Safety Week 2019: Understanding & Promoting General Contractor Safety

11 June 2019
Safety-Week

As a general contractor, it’s crucial to secure the safety of your team. According to the Bureau of Labor Statistics, there were 971 fatal occupational injuries within the construction industry in 2017. By employing thorough safety policies, general contractors can better mitigate risk onsite and improve their EMR safety scores.

General contractors must follow strict guidelines to secure the safety on construction sites. As part of Safety Week 2019, we’ll introduce you to general contractor safety guidelines and the importance of keeping your workers safe:

Why is General Contractor Safety Important?

A construction site without proper safety procedures can be risky and dangerous. Construction workers work with heavy equipment and machinery as well as dangerous tools that when not handled properly can cause significant harm and even death.

If proper safety procedures are not followed according to legislation, you, as a contractor, could be subject to fines and even jail time. This is why it’s crucial to align your safety procedures with OSHA Safety and Health Regulations for Construction. Guidelines of this kind will keep your workers safe and help you avoid expensive fines.

Who is Responsible for General Contractor Safety?

According to the OSHA Safety and Health Regulations for Construction, the primary contractor is responsible for on-site safety.

In addition to that, OSHA states “to the extent that a subcontractor of any tier agrees to perform any part of the contract, he also assumes responsibility for complying with the standards in this part with respect to that part…With respect to subcontracted work, the prime contractor and any subcontractor or subcontractors shall be deemed to have joint responsibility.”

Overall, the general contractor and any subcontractors present are thoroughly responsible for the onsite safety of their employees.

OSHA General Contractor Safety Policy

OSHA-General-Contractor-Safety-Policy

OSHA provides guidelines for proper and legal safety practices within construction. These guidelines promote safety within construction operations to create a safer and healthier workplace.

These recommended practices provide guidance for the following:

  • Management leadership: Management is responsible for improving workplace safety and setting expectations for proper safety policy.
  • Worker participation: All workers must understand their safety role, identify any flaws within the current workplace safety, and effectively carry out safety procedures.
  • Hazard identification and assessment: Proper procedure must be in place to identify, report, and investigate potential hazards.
  • Hazard prevention and control: Ongoing identifications and elimination of workplace hazards are necessary to control risks.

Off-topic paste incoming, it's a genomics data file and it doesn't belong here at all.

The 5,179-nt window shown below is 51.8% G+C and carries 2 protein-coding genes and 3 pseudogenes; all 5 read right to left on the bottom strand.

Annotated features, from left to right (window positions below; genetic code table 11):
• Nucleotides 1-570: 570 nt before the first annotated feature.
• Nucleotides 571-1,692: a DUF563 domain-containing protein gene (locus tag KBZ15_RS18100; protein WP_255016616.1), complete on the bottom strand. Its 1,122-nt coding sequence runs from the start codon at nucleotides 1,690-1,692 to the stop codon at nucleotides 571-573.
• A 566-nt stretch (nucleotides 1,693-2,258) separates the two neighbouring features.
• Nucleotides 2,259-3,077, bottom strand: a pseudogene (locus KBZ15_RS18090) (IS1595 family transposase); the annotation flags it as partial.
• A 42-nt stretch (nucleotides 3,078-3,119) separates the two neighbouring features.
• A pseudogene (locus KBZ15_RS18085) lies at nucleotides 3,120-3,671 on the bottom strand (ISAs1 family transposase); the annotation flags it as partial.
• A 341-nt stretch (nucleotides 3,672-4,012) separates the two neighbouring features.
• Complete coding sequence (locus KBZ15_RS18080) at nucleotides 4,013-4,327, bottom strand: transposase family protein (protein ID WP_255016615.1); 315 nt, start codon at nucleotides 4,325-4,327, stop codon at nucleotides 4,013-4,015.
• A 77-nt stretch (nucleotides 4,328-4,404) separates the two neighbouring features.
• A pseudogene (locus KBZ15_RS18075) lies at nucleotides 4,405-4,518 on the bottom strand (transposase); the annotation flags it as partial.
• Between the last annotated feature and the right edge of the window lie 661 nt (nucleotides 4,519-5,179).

• Education and training: All workers should be trained thoroughly in safety procedures and how to recognize workplace hazards.
  • Program evaluation and improvement: Processes should be put in place to observe performance and identify shortcomings within current safety procedures.
  • Communication and coordination for employers on multi-employer worksites: General contractors, as well as subcontractors and staffing agencies, are committed to promoting the safety of workers by communicating hazards thoroughly.

Tips for General Contractor Safety Policy

Tips-for-General-Contractor-Safety-Policy

Be Aware

It’s crucial to constantly be aware of potential hazards within a construction site as a general contractor as well as a worker. Understand the risks associated with certain hazards and keep constant eyes on all risk areas.

Train Employees Thoroughly

In order to employ proper site safety, your workers need to be trained extensively. All workers should be familiar with OSHA guidelines before even stepping foot on the worksite. Refresh their knowledge with ongoing safety training sessions every month or so.

Enable Proper Communication

By supplying your workers with proper communication tools and enabling communication to report safety risks, you can reduce the risk of injury significantly. Constant communication throughout a job site helps to report risks in real-time and reduce the chance of injury.

Make Sure Equipment is Functioning Properly

Equip your workers with the finest functioning and properly tested equipment. By providing them with the best equipment, you’ll avoid potential injuries.

Employ Proper Supervision

As with any operation, supervision is key to making sure a project runs smoothly. A strong supervisor is critical to enforcing safety standards throughout every level of an operation.

General contractor safety is an extreme matter that should never be taken lightly. Follow these tips and use OSHA’s guidelines to guarantee a safe and functioning worksite for your employees. For a safe general contractor you can trust, reach out to Focus today!

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